A step in the right direction.

January 18, 2017

Coca-Cola joins the war against plastic: After the Mail's campaigns on microbeads and bags, top firms vow to boost recycling from 14% to 70%




The makers of leading consumer brands yesterday promised a huge increase in the amount of plastic packaging that is recycled or reused.They aim to raise it from the current 14 per cent to 70 per cent by 2025.Coca-Cola, Unilever, Danone and Mars are among firms that have agreed to ensure the plastic they use is easily recyclable, reusable or compostable.Radical changes in the design of products such as


chocolate, crisps, soft drinks and laundry detergent are on the cards, moving away from layers of different types of highly coloured plastic.For example, products including yoghurt, pet food or baked beans could be sold in single material clear plastic pouches covered in a paper sleeve.Shoppers could be encouraged to buy products such as laundry liquid in bottles that are taken back to supermarkets for a refill. And deposit schemes could be introduced on plastic bottles to ensure they are returned and recycled.The moves follow concerns that the amount of plastic floating in the world’s seas could outweigh the fish by 2050.Britain has been at the forefront of efforts to tackle plastic waste with the introduction of the 5p charge on bags and proposals to ban the use of plastic microbeads in beauty and other products.Both these measures followed campaigns by the Daily Mail, readers and environment groups.Currently, 40 per cent of plastic packaging is dumped in the ground where it can take hundreds of years to degrade. A third ends up littering streets, parks, the countryside, rivers and seas, harming the environment and wildlife. Only 14 per cent is recycled.Now, global manufacturers and retailers have pledged to increase plastic packaging recycling and re-use to 70 per cent by 2025.



At the same time, efforts will be made to find alternatives to the 30 per cent of plastic packaging that cannot be recycled.

The leaders of 40 businesses around the globe have endorsed the action plan, which is laid out in a report The New Plastics Economy: Catalysing Action.

It was launched by the World Economic Forum and the Ellen MacArthur Foundation, which was set up by the British round the world sailor, at Davos, Switzerland yesterday.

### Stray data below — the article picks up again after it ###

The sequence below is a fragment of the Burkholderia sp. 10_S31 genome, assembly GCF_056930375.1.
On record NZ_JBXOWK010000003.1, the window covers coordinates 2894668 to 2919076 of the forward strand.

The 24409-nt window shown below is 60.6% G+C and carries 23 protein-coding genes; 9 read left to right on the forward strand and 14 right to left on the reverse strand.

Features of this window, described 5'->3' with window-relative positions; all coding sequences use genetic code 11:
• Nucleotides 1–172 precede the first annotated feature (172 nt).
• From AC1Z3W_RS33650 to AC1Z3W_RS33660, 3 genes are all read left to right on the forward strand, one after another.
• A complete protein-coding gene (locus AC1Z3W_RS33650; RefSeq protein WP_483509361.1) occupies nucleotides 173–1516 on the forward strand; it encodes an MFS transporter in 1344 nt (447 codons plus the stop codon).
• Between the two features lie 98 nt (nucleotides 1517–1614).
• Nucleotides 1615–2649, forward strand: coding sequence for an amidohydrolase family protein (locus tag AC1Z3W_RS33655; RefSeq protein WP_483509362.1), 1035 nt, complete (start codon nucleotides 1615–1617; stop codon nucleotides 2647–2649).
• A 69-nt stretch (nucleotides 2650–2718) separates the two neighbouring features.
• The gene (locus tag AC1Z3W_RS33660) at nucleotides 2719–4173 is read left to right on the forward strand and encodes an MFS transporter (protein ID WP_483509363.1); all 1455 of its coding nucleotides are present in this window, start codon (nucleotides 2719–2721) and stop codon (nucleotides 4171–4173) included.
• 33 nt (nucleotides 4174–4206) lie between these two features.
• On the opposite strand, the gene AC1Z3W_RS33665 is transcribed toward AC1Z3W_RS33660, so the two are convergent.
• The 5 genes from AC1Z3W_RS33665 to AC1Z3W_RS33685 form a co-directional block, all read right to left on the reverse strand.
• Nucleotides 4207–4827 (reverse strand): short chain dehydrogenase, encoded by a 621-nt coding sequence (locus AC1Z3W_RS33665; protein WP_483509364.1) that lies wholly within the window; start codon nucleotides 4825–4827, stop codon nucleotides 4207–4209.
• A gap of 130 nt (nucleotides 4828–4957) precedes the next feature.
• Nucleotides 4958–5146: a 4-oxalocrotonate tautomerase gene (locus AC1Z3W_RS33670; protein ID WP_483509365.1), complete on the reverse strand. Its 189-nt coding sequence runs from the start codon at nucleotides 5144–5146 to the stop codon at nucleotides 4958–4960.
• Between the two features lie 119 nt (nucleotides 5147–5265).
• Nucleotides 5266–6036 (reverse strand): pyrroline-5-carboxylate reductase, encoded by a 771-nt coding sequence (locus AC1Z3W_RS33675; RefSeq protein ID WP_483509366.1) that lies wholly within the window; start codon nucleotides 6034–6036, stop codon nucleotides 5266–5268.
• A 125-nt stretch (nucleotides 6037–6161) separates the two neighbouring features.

The report warns: ‘Projected growth in plastics production could lead by 2050 to the oceans containing more plastics than fish, by weight.


Unilever (which makes Pot Noodles), Danone and Mars promised a huge increase in the amount of plastic packaging that is recycled or reused


‘Most plastic packaging is used only once and 95 per cent of its value, estimated at £66billion-£100billion annually, is lost to the economy after its initial use.’

It said plastic production is on course to swallow up 20 per cent of global oil consumption.

There are also concerns for human health caused by plastic chemicals, such as phthalates and Bisphenol A, leeching into food and drink. As a result, ‘plastics and plastic packaging have gradually morphed from a fringe to a mainstream issue’.

The firms backing the initiative include manufacturers such as Pepsico, which makes Walkers crisps, retailers such as Marks & Spencer and Lidl, and household waste companies such as Veolia.


Pollution from plastic, including microbeads, is a more serious threat to marine habitats than previously thought.

The tiny plastic particles change habitats by reducing the amount of microalgae, which are an important food source for sea life, a study found.

This changes the creatures that can survive in a particular location. Scientists conducted their study at Strangford Lough in Northern Ireland, an inlet noted for its fishing. It is published in the journal Environmental Science and Technology.

Dr Dannielle Green, of Anglia Ruskin University, said: ‘Our study demonstrates the potential of microplastics to impact the functioning and structure of some marine habitats by reducing nutrients in the water and changing the types of animals that live there.’  


Source: Dailymail.co.uk







Please reload

Please reload

CanO Water® is a registered trademark

of CanO Water Ltd © 2019




  • Black Instagram Icon
  • Black Facebook Icon
  • Black Twitter Icon
  • Black Tumblr Icon
  • Black Pinterest Icon
  • Black Instagram Icon
  • Black Facebook Icon
  • Black Twitter Icon